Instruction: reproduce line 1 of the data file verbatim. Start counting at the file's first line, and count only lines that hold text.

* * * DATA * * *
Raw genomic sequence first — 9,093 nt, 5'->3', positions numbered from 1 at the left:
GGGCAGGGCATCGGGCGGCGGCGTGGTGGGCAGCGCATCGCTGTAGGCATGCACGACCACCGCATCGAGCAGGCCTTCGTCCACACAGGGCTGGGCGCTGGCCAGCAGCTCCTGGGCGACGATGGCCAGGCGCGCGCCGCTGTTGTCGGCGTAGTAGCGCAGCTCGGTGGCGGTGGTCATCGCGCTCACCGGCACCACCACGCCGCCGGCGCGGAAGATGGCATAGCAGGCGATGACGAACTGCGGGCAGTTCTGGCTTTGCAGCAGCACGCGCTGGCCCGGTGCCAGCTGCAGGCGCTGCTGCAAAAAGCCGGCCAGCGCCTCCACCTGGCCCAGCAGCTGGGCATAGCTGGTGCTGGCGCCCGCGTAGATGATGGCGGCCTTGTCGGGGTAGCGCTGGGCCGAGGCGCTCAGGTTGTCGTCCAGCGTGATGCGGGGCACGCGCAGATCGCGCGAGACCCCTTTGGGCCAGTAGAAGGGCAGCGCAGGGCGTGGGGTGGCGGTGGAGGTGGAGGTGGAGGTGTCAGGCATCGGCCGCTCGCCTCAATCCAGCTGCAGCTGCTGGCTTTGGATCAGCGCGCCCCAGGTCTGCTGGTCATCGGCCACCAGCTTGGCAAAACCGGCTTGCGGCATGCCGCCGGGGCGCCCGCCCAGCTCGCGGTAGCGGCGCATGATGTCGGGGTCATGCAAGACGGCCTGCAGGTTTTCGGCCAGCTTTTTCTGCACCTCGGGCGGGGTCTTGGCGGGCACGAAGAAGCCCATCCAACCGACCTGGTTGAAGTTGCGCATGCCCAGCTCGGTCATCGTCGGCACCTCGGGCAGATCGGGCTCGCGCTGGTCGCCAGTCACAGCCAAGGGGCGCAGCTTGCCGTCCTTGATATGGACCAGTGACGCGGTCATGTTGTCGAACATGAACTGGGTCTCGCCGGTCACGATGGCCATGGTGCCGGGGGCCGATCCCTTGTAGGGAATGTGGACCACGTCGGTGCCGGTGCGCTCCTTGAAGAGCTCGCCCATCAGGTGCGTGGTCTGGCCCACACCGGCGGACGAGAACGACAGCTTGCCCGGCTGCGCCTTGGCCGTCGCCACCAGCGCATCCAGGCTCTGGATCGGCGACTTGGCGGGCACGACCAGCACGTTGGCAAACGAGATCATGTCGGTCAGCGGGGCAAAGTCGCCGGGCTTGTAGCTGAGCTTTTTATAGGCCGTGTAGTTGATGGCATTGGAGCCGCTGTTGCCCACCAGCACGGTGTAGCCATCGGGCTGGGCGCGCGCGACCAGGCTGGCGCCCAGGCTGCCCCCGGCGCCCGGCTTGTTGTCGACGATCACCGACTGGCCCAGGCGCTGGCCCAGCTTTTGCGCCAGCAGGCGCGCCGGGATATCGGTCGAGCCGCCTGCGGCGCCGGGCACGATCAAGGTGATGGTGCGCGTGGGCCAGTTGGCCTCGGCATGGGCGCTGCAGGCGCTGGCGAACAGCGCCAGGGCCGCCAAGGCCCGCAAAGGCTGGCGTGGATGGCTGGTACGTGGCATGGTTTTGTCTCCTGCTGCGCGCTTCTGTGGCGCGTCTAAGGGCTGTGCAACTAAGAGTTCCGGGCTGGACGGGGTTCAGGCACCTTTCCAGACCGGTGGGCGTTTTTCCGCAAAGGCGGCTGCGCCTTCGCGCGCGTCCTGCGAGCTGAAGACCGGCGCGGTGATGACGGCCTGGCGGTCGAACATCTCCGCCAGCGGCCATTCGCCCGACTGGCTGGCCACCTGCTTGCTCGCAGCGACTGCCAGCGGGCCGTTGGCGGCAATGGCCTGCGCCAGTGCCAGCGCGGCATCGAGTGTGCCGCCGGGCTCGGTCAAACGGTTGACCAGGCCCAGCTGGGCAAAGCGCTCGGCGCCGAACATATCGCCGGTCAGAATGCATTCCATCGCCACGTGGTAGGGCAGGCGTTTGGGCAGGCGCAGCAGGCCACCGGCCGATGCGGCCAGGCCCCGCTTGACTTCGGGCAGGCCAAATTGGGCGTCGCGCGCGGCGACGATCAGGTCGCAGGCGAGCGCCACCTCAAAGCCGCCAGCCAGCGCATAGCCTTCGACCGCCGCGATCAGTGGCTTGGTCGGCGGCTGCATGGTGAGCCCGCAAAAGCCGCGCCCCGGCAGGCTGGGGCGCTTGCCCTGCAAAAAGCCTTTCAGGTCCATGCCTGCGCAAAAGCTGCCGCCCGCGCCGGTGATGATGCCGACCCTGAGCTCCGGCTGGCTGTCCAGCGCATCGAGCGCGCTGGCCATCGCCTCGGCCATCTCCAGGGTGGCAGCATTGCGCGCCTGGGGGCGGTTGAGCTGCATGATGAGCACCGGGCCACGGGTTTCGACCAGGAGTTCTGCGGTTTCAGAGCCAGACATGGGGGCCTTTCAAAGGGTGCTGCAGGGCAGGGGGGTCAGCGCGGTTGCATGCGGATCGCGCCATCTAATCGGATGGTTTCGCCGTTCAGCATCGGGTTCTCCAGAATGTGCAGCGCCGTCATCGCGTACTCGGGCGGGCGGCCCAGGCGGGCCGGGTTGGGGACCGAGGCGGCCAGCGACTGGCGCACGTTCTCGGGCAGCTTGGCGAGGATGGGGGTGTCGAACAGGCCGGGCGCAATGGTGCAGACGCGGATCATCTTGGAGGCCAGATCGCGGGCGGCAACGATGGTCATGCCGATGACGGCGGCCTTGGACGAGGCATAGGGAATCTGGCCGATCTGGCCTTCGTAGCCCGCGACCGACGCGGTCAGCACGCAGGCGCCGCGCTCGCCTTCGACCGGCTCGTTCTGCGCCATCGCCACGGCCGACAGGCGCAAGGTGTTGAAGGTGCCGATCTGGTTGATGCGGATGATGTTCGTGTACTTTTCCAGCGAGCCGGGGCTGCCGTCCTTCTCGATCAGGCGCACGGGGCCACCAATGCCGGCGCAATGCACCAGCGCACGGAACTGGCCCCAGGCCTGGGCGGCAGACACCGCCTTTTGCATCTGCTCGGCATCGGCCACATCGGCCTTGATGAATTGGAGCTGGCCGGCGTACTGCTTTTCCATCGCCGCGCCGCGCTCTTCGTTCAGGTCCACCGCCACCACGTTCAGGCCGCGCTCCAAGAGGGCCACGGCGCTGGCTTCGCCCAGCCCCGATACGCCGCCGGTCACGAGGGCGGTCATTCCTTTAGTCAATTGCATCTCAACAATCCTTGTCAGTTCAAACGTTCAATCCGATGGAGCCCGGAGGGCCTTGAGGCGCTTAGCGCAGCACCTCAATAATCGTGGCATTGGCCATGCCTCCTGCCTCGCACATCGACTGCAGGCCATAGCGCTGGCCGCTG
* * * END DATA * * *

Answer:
Raw genomic sequence first — 9,093 nt, 5'->3', positions numbered from 1 at the left: